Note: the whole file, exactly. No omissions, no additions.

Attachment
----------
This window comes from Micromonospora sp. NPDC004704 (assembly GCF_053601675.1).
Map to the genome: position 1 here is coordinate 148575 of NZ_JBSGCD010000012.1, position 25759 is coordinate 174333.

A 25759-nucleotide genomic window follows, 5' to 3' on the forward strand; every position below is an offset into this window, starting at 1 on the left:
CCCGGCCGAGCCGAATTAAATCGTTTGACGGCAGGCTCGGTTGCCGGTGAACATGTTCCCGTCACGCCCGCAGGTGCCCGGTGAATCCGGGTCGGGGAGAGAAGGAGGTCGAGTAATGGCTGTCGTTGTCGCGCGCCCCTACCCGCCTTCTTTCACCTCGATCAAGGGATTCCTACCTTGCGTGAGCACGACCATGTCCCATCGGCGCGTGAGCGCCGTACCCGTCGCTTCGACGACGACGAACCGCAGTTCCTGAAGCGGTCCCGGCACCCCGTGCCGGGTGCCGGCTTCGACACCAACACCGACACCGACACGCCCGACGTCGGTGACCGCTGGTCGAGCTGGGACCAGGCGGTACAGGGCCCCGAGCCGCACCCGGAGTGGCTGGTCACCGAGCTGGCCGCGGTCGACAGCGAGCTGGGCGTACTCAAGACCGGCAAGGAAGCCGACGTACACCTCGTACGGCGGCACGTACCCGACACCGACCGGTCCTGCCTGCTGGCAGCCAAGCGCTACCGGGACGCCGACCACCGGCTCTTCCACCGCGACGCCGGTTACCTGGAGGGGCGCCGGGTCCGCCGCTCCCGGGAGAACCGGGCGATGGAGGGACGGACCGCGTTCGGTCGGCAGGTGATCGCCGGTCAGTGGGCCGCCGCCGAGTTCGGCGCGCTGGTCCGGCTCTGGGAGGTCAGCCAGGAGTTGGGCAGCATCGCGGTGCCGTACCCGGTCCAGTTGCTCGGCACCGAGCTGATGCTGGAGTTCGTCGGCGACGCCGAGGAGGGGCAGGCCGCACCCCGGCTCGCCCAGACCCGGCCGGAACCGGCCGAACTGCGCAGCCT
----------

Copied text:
This window comes from Micromonospora sp. NPDC004704 (assembly GCF_053601675.1).
Map to the genome: position 1 here is coordinate 148575 of NZ_JBSGCD010000012.1, position 25759 is coordinate 174333.

A 25759-nucleotide genomic window follows, 5' to 3' on the forward strand; every position below is an offset into this window, starting at 1 on the left:
CCCGGCCGAGCCGAATTAAATCGTTTGACGGCAGGCTCGGTTGCCGGTGAACATGTTCCCGTCACGCCCGCAGGTGCCCGGTGAATCCGGGTCGGGGAGAGAAGGAGGTCGAGTAATGGCTGTCGTTGTCGCGCGCCCCTACCCGCCTTCTTTCACCTCGATCAAGGGATTCCTACCTTGCGTGAGCACGACCATGTCCCATCGGCGCGTGAGCGCCGTACCCGTCGCTTCGACGACGACGAACCGCAGTTCCTGAAGCGGTCCCGGCACCCCGTGCCGGGTGCCGGCTTCGACACCAACACCGACACCGACACGCCCGACGTCGGTGACCGCTGGTCGAGCTGGGACCAGGCGGTACAGGGCCCCGAGCCGCACCCGGAGTGGCTGGTCACCGAGCTGGCCGCGGTCGACAGCGAGCTGGGCGTACTCAAGACCGGCAAGGAAGCCGACGTACACCTCGTACGGCGGCACGTACCCGACACCGACCGGTCCTGCCTGCTGGCAGCCAAGCGCTACCGGGACGCCGACCACCGGCTCTTCCACCGCGACGCCGGTTACCTGGAGGGGCGCCGGGTCCGCCGCTCCCGGGAGAACCGGGCGATGGAGGGACGGACCGCGTTCGGTCGGCAGGTGATCGCCGGTCAGTGGGCCGCCGCCGAGTTCGGCGCGCTGGTCCGGCTCTGGGAGGTCAGCCAGGAGTTGGGCAGCATCGCGGTGCCGTACCCGGTCCAGTTGCTCGGCACCGAGCTGATGCTGGAGTTCGTCGGCGACGCCGAGGAGGGGCAGGCCGCACCCCGGCTCGCCCAGACCCGGCCGGAACCGGCCGAACTGCGCAGCCT